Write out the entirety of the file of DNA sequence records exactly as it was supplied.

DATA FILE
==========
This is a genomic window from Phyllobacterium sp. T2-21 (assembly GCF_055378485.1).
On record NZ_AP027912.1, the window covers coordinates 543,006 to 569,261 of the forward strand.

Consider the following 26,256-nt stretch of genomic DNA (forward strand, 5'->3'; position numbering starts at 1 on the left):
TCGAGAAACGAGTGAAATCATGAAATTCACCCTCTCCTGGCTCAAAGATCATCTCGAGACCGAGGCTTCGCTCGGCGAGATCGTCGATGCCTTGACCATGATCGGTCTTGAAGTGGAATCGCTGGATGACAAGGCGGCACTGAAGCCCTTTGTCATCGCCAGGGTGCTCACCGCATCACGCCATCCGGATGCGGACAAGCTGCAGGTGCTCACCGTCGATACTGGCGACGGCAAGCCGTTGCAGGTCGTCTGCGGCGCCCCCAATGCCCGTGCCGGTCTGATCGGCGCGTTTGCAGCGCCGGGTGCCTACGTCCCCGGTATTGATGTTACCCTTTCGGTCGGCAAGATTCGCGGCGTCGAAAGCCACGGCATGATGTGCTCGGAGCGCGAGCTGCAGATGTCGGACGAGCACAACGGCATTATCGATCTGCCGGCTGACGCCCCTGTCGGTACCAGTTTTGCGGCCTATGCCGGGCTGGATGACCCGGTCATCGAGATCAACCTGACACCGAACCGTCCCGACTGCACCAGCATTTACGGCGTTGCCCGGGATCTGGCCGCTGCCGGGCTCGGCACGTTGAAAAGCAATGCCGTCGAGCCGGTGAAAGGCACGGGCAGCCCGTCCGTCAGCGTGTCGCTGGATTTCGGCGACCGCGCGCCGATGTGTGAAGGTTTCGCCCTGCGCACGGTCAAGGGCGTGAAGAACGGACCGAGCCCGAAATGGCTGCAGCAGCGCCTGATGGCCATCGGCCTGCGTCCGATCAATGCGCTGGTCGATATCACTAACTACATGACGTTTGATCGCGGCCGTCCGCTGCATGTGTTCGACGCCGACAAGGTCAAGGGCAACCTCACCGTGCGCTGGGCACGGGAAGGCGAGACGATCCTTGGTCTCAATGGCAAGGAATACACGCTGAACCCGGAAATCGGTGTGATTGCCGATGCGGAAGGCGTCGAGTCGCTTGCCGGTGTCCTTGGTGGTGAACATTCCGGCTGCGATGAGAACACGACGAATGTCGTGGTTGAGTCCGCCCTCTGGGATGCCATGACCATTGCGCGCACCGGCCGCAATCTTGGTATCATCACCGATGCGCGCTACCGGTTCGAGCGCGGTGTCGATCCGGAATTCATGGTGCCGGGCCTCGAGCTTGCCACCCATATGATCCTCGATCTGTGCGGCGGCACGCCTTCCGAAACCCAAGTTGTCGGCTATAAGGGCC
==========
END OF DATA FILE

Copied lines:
This is a genomic window from Phyllobacterium sp. T2-21 (assembly GCF_055378485.1).
On record NZ_AP027912.1, the window covers coordinates 543,006 to 569,261 of the forward strand.

Consider the following 26,256-nt stretch of genomic DNA (forward strand, 5'->3'; position numbering starts at 1 on the left):
TCGAGAAACGAGTGAAATCATGAAATTCACCCTCTCCTGGCTCAAAGATCATCTCGAGACCGAGGCTTCGCTCGGCGAGATCGTCGATGCCTTGACCATGATCGGTCTTGAAGTGGAATCGCTGGATGACAAGGCGGCACTGAAGCCCTTTGTCATCGCCAGGGTGCTCACCGCATCACGCCATCCGGATGCGGACAAGCTGCAGGTGCTCACCGTCGATACTGGCGACGGCAAGCCGTTGCAGGTCGTCTGCGGCGCCCCCAATGCCCGTGCCGGTCTGATCGGCGCGTTTGCAGCGCCGGGTGCCTACGTCCCCGGTATTGATGTTACCCTTTCGGTCGGCAAGATTCGCGGCGTCGAAAGCCACGGCATGATGTGCTCGGAGCGCGAGCTGCAGATGTCGGACGAGCACAACGGCATTATCGATCTGCCGGCTGACGCCCCTGTCGGTACCAGTTTTGCGGCCTATGCCGGGCTGGATGACCCGGTCATCGAGATCAACCTGACACCGAACCGTCCCGACTGCACCAGCATTTACGGCGTTGCCCGGGATCTGGCCGCTGCCGGGCTCGGCACGTTGAAAAGCAATGCCGTCGAGCCGGTGAAAGGCACGGGCAGCCCGTCCGTCAGCGTGTCGCTGGATTTCGGCGACCGCGCGCCGATGTGTGAAGGTTTCGCCCTGCGCACGGTCAAGGGCGTGAAGAACGGACCGAGCCCGAAATGGCTGCAGCAGCGCCTGATGGCCATCGGCCTGCGTCCGATCAATGCGCTGGTCGATATCACTAACTACATGACGTTTGATCGCGGCCGTCCGCTGCATGTGTTCGACGCCGACAAGGTCAAGGGCAACCTCACCGTGCGCTGGGCACGGGAAGGCGAGACGATCCTTGGTCTCAATGGCAAGGAATACACGCTGAACCCGGAAATCGGTGTGATTGCCGATGCGGAAGGCGTCGAGTCGCTTGCCGGTGTCCTTGGTGGTGAACATTCCGGCTGCGATGAGAACACGACGAATGTCGTGGTTGAGTCCGCCCTCTGGGATGCCATGACCATTGCGCGCACCGGCCGCAATCTTGGTATCATCACCGATGCGCGCTACCGGTTCGAGCGCGGTGTCGATCCGGAATTCATGGTGCCGGGCCTCGAGCTTGCCACCCATATGATCCTCGATCTGTGCGGCGGCACGCCTTCCGAAACCCAAGTTGTCGGCTATAAGGGCC